“I get to our workout facility an hour before practice every day to get some cardio in,” Caracter said. “Then, I come in later in the afternoon or at night and do some more cardio.  After that, I take 300 to 400 jumpers to keep working on my shot. I’m in the gym working hard every day, conditioning my body and conditioning my mind at the same time.”

The 22-year-old Caracter is still learning how to understand his 275-pound frame. “Basketball shape is an interesting thing with all the fundamentals and different skills you have to possess to compete at this level.  You need a combination of finesse, agility, explosiveness and footwork,” Caracter said.

The rookies are beginning to embrace the NBA lifestyle, Los Angeles and their roles within the organization. The two have the opportunity to be a part of something special with this year’s Lakers team, and they both look to relish in the good fortune of playing with a competitive Lakers team for years to come. Caracter put it best, “It’s a once in a lifetime chance. I’m playing with the champions; veterans who have been a big part of the NBA over the last decade.  We’re here to help the team win this third championship.”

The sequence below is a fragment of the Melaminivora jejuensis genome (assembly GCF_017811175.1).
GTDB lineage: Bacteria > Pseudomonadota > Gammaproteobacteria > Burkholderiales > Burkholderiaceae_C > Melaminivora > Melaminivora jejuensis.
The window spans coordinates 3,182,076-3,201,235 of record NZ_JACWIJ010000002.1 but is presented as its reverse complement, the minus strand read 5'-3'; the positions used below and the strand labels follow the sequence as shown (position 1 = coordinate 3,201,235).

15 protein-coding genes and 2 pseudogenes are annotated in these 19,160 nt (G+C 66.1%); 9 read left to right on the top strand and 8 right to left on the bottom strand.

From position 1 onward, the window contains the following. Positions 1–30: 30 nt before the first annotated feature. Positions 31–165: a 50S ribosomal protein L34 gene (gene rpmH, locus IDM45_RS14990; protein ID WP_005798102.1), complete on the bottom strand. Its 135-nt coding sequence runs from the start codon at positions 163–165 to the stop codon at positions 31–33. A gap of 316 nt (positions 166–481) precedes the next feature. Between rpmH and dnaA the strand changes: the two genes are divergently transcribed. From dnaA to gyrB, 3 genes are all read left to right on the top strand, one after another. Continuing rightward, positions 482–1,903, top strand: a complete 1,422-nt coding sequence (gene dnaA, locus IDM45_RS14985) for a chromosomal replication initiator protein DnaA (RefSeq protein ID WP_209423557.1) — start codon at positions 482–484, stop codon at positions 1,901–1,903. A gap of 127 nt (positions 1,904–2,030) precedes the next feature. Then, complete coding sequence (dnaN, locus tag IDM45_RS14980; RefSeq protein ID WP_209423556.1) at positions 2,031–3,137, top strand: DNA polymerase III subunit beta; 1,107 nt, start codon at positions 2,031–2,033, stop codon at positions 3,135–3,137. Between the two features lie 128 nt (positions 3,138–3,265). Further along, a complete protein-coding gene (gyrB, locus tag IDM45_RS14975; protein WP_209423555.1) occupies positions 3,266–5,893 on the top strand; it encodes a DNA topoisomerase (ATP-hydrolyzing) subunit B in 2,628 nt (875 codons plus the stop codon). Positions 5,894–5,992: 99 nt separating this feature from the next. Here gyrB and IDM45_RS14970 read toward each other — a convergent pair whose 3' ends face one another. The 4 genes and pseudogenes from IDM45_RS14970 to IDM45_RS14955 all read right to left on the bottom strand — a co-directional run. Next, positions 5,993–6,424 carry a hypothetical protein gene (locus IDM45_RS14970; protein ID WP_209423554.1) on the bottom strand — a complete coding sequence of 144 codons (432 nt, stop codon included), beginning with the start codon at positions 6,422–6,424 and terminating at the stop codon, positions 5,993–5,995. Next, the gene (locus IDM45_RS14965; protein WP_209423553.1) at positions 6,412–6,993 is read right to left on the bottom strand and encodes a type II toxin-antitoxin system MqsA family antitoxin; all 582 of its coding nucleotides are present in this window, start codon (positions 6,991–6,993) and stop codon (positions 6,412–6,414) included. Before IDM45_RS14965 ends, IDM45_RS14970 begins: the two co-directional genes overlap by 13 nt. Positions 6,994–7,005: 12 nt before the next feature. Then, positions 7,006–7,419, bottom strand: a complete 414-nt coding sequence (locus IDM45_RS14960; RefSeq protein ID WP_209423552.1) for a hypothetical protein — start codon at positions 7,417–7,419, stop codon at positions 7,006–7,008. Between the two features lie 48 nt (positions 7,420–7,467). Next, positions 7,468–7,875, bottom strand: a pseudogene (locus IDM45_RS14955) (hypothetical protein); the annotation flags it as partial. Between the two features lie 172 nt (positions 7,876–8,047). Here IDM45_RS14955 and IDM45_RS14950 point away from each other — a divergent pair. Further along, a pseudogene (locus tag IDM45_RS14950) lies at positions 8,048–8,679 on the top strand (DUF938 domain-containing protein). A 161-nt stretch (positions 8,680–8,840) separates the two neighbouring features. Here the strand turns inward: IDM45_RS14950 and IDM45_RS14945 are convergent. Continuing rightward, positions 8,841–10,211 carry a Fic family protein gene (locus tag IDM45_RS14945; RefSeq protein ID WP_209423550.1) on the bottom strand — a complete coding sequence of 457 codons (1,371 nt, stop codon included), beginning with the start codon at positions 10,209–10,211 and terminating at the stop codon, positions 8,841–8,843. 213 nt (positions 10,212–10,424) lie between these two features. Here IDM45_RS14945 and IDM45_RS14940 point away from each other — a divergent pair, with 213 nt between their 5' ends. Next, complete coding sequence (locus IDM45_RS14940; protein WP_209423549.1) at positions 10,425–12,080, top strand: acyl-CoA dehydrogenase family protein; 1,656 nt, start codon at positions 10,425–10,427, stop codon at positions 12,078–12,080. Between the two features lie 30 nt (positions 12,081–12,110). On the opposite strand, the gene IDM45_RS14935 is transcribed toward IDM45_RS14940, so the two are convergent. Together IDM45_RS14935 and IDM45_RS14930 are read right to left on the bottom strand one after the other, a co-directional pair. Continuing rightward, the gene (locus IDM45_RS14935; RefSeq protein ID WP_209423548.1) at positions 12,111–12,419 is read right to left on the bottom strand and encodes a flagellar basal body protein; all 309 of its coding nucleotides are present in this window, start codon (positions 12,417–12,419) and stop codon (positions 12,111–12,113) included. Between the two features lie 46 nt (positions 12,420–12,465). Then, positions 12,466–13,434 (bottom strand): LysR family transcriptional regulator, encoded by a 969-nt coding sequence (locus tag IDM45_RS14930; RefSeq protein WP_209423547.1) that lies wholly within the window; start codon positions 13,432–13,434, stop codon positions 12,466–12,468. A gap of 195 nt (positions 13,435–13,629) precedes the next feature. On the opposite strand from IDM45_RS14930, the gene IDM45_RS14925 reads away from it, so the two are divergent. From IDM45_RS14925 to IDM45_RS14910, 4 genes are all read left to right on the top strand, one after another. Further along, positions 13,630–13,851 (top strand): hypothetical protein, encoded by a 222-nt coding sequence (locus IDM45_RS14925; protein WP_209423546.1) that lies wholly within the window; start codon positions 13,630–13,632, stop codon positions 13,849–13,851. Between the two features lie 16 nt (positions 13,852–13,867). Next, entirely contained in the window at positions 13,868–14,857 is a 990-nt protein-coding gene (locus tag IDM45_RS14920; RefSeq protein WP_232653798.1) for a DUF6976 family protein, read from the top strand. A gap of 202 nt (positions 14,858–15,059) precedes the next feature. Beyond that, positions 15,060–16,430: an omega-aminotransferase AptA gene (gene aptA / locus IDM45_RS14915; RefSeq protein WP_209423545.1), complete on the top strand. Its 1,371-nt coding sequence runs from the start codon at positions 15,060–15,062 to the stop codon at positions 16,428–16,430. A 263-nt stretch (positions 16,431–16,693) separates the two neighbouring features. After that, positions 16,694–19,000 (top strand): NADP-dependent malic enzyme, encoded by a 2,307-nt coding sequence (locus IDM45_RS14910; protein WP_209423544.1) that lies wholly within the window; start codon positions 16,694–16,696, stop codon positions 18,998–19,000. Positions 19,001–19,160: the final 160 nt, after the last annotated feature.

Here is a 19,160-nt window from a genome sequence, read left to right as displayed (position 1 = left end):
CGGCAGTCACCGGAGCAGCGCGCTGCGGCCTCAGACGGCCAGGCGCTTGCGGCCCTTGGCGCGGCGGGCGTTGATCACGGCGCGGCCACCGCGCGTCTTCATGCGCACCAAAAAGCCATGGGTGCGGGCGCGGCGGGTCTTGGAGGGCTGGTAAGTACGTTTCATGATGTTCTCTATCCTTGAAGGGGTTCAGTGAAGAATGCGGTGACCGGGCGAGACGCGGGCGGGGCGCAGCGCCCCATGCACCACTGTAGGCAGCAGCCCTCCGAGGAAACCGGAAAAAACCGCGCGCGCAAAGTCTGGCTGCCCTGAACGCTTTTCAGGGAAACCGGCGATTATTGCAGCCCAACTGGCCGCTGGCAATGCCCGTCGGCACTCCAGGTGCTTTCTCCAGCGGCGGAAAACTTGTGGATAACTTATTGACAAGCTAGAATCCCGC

Tips from Ron Artest and Shannon Brown
By Chelsy Tarango

When defending back-to-back championships, one of the biggest keys to success is having good health. Staying healthy requires a combination of eating right, working out and maintaining consistent sleep patterns. All three of these things will boost one's energy, help fight off illness and increase mood levels. Shannon Brown and Ron Artest reveal the importance of eating healthy, sticking to diet plans, forming workout routines, and upholding sleep patterns to help them perform well on the court.